You may think that buying biscuits is an ordinary and trivial task. Well, think again - we aim to may you think twice before just picking any packet of biscuits off the supermarket shelf.

Knowing your biscuit:
How much do you know about the biscuit you are considering buying?

Do you know whether it is imported?
Many imported biscuits have often been subjected to tampering with toothpicks and other such implements. According to our sources at Rank Imports Ltd, many a biscuit has been tampered with before it reaches its final destination. This reached the very heart of the biscuit appreciation society, and we immediately started a world wide investigation. This investigation is still continuing, however, at this point we can only speculate as to how many biscuits have had to endure unduly tampering.

Do you know the batch number of your biscuit?
A member of the biscuit appreciation organisation recently set off from London on a day excursion to Seattle. On visiting a tourist shop, he discovered a tourist biscuit set. The set was typical, with engraved names of the local towns and important sights. Upon further inspection, however, she discovered that not only was one of the biscuits a shade lighter than the rest, but the batch number was incredibly high. This may seem unimportant to many citizens, but to a member of the biscuit appreciation organisation, it was just another home truth of the sheer commercialisation of biscuits today. In laymen's terms, a high batch number means that there have been a large amount of that particular biscuit manufactured. Although we should point out that this isn't always the case: it has been found on some occasions, that the manufacturers have "fiddled" batch numbers in order to make it look as if the biscuit is very popular, when in fact it has not been the case.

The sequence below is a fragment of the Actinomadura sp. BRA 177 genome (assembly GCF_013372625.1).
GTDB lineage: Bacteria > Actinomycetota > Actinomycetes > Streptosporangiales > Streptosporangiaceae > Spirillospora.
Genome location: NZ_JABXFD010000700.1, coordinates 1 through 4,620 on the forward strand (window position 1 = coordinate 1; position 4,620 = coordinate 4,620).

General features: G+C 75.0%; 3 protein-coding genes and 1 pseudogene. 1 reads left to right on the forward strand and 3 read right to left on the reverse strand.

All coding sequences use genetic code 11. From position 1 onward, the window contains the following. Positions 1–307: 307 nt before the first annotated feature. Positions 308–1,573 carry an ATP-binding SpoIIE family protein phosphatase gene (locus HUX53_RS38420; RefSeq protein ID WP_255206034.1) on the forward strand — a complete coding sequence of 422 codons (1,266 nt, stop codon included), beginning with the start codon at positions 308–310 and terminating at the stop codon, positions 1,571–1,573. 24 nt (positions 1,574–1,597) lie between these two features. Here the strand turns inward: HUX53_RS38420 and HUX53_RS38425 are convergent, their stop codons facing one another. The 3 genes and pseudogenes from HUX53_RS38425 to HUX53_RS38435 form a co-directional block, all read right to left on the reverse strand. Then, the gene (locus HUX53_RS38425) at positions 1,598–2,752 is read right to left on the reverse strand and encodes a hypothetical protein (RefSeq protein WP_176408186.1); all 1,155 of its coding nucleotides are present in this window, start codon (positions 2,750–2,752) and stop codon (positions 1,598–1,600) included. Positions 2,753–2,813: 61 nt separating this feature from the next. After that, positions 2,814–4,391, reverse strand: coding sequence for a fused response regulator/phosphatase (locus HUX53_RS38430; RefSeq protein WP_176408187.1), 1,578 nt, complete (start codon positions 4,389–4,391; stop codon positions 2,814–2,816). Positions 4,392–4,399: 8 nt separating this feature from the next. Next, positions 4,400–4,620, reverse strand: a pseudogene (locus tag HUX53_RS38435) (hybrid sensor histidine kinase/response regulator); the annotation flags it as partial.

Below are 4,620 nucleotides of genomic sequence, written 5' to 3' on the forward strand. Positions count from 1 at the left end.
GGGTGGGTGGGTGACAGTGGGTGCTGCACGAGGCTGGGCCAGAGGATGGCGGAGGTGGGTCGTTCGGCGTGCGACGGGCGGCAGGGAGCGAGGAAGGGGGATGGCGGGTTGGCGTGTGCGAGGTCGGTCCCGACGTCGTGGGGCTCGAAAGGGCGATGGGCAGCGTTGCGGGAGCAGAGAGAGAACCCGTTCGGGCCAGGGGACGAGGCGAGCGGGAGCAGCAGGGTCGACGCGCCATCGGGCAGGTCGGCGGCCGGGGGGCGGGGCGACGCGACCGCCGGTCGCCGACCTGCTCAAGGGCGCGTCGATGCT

Do you know the preference of your biscuit?
Whilst this may seem a strange question, it is in fact a very common one amongst biscuit appreciators alike. Some biscuits are simply made for eating with no other condiments, whilst others are designed for what is commonly known as "dunking". "Dunking" is a very common practice amongst the lower and working class of Britain (also see the Vicars' Tea Party section of the web site), although unduly frowned upon by members of the middle and upper class. We at the biscuit appreciation organisation do not frown upon this activity: in fact we encourage it to a certain extent. Simply put, some biscuits were made for dunking. Some of our members have had the exciting opportunity to look at the manufacturers' specifications for some of the leading biscuits. In some cases, the specification clearly marks the biscuit for "DUNKING", whilst others are more subdued with the fact. Dunking is discussed in more detail in the "Biscuits for dunking" section of this web site.

Do you know the sell by date of your biscuit?
This is possibly the most common thing to check with the casual biscuit purchaser, and it is also one of the most important - although for reasons that many may not have yet even considered. A biscuit confectioner, such as a member of the biscuit organisation, knows only too well that a biscuit or packet of, with a long sell-by date is a must. Not only because it means that the biscuit is more likely to taste fresher upon packet entry (as it is called amongst the trade), but because biscuits are unlike fine wines. A connoisseur of biscuits knows that a good quality biscuit should be enjoyed slowly, not devoured in the least time possible. Therefore, a long sell/use-by date is essential.